For most of the offseason, I’ve lamented the losses of two key batters: Nick Swisher and Russell Martin. By no means are those players superstars, but they were perfect fits for the Yankee offense. Both Swisher ad Martin provided power and patience, cornerstones of the team’s offense for the...
I may have been half past delirious, but the show must go on, and that’s just what On the Money did tonight. I’m n0t gonna lie: my best efforts to get my mind off of the Superbowl were not particularly successful, and I did spend a good chunk of time babbling about that, but I would like to think we made it semi-pertinent a week away from the opening of camp. We more or less reflected on the emotional extremes of fandom, and I even spun off a media critique or two. Just give me until tomorrow, then it’ll pass.
On the baseball side of things, we did kick around some Yankee related topics of varying significance, including Derek Jeter’s workouts and non-statement on le affaire A-Rod, as well as my peevishness with respect to the Yankees policy of retiring un-retired numbers. Enjoy!
The Yankees’ farm system isn’t quite as impressive at first blush as they were at this time last year, but they still have a lot of talent (albeit towards the bottom of the system), and they still stack up pretty well against the rest of the league. In fact, Keith Law thinks they have a top ten system, putting them in the tenth spot in his just released organizational rankings. That corresponds pretty closely with the rankings of Baseball America (11th) and John Sickels (14th), putting the Yankees squarely in the top half of the league. After trading away Jesus Montero and having Manny Banuelos and Jose Campos go down with injuries in 2012, that’s a real testament to the work Brian Cashman and the front office has done in investing in player development recently.
On a quick programming note: You should probably expect light blogging from me over the next two days. I have a small parade to attend tomorrow that will occupy most of my day, and as for today, well frankly I’m far too distracted/exhausted to find many interesting things about baseball.…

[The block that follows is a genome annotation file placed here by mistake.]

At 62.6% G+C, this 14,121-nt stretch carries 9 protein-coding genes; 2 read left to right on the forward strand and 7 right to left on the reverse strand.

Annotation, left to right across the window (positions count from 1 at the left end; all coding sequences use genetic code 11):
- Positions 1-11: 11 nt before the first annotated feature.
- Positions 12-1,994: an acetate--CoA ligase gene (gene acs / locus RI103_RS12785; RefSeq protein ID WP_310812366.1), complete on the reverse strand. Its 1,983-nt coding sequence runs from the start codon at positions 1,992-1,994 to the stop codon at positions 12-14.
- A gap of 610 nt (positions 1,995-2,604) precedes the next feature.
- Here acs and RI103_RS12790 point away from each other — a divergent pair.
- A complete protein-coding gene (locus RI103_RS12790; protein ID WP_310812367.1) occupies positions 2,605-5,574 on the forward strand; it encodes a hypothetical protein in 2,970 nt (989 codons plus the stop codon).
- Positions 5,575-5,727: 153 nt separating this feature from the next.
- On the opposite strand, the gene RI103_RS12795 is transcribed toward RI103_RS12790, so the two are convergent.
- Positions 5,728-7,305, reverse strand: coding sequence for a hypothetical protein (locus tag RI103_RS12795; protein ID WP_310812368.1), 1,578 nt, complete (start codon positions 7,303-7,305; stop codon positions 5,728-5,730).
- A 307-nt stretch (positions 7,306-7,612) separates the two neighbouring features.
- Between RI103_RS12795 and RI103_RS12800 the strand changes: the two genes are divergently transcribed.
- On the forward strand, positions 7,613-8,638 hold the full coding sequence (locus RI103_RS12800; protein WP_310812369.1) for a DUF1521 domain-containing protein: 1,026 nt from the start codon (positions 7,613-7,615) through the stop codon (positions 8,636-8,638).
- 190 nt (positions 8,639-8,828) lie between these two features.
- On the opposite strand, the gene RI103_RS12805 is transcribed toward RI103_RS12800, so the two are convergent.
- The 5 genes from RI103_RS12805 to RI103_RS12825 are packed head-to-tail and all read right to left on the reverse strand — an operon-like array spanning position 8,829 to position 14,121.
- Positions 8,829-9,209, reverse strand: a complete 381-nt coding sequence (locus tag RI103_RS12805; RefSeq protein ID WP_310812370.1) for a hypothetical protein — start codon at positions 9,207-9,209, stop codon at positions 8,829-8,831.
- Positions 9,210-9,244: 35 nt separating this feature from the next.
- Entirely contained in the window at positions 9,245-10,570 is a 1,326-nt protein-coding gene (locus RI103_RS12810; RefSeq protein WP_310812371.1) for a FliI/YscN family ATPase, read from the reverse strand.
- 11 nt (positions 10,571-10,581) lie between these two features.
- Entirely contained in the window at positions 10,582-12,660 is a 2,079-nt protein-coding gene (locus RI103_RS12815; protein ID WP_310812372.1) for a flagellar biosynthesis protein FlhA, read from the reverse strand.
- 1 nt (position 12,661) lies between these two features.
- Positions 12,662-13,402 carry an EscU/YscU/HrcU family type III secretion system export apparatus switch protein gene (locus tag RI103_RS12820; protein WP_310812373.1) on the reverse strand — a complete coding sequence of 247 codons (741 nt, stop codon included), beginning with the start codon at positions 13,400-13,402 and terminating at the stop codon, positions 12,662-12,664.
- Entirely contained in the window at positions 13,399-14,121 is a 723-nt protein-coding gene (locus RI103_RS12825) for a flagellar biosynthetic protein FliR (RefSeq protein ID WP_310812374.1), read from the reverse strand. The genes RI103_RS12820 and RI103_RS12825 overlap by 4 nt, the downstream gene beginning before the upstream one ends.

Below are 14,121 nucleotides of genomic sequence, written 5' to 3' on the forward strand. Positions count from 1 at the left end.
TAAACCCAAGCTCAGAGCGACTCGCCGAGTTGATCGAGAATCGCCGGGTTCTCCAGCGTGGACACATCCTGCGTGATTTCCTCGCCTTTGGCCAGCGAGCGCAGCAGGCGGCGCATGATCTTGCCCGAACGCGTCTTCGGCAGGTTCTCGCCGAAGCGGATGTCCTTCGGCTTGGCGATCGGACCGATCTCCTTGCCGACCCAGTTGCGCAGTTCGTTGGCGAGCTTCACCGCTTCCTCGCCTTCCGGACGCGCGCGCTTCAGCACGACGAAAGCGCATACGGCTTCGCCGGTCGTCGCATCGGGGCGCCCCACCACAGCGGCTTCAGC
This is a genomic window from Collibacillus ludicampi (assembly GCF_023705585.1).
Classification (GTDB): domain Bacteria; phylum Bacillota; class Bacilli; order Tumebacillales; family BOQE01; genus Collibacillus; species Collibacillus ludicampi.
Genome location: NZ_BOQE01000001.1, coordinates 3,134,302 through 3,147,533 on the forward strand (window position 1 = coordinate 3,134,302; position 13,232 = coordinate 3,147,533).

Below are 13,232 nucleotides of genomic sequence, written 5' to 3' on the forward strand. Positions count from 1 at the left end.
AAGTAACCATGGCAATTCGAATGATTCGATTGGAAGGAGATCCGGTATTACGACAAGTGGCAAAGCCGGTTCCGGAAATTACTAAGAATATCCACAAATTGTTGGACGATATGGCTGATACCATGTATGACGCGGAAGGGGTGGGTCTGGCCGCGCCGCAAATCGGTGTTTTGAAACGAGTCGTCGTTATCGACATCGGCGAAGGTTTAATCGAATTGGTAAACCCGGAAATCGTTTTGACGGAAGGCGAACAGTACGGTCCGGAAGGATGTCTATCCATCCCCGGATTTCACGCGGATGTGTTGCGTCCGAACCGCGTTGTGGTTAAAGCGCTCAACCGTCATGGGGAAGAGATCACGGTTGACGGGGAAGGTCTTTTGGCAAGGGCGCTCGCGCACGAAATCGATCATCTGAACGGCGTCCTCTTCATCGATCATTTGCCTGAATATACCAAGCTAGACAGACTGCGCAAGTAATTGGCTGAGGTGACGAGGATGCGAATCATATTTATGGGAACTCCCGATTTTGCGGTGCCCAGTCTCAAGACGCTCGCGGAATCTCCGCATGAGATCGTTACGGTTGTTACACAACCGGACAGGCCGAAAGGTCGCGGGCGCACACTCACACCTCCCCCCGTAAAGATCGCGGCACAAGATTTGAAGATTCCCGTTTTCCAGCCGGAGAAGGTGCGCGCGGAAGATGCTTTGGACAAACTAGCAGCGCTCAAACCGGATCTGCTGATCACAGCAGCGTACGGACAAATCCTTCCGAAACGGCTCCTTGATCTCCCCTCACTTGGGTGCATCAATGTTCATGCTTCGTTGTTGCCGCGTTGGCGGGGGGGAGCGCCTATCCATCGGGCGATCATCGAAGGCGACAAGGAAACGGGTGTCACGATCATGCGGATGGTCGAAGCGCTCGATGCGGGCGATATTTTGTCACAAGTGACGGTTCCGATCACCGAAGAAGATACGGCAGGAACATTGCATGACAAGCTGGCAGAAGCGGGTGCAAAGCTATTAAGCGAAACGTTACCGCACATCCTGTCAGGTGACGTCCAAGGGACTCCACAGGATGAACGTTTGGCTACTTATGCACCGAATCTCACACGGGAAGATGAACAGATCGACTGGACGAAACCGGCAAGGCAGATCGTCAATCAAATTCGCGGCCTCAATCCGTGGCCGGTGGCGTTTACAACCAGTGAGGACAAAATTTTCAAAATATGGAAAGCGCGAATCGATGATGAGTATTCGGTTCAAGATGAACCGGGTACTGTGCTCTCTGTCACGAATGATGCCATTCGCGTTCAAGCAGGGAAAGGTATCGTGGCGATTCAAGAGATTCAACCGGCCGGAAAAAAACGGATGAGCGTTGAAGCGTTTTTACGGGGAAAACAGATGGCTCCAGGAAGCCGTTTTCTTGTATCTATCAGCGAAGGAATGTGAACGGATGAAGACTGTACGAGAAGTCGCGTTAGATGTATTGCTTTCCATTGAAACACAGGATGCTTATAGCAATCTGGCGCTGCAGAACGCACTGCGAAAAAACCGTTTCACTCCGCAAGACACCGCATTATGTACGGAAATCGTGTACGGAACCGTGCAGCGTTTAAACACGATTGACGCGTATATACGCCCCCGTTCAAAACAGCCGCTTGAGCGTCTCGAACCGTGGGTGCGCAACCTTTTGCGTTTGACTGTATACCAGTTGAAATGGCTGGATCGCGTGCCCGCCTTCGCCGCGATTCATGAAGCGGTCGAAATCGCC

They all are according to Teixeira and what he says makes sense.
“I have no problem with anybody in New York, any fan, saying you’re overpaid. Because I am,” Teixeira said. “We all are.”
“Agents are probably going to hate me for saying it,” he continued. “You’re not very valuable when you’re making $20 million. When you’re Mike Trout, making the minimum, you are crazy valuable. My first six years, before I was a free agent, I was very valuable. But there’s nothing you can do that can justify a $20 million contract.”
Teixeira also talks about the differences between being a player in his prime and being a player on the “downside” of his career. Once he passed 30 (he turns 33 this season) his workouts started taking a toll on his body and nagging injuries were piling up, especially last season.…
Russ Canzler, we hardly knew ye.
Canzler was designated for assignment by the Yankees to make room for Travis Hafner. Canzler, who was designated for assignment by the Indians was also designated for assignment by the Blue Jays which came after the Indians designated him for assignment. (I know, I’m dizzy too.) And all of these DFA happened since the 2012 season ended. Is this sounding familiar? It’s very Eli Whiteside who was also desginated for assignment by the Yankees earlier this offseason.
26-year-old Canzler hit .269/.299/.498 in 97 plate appearances in 2012 and was claimed by the Yankees originally in early January.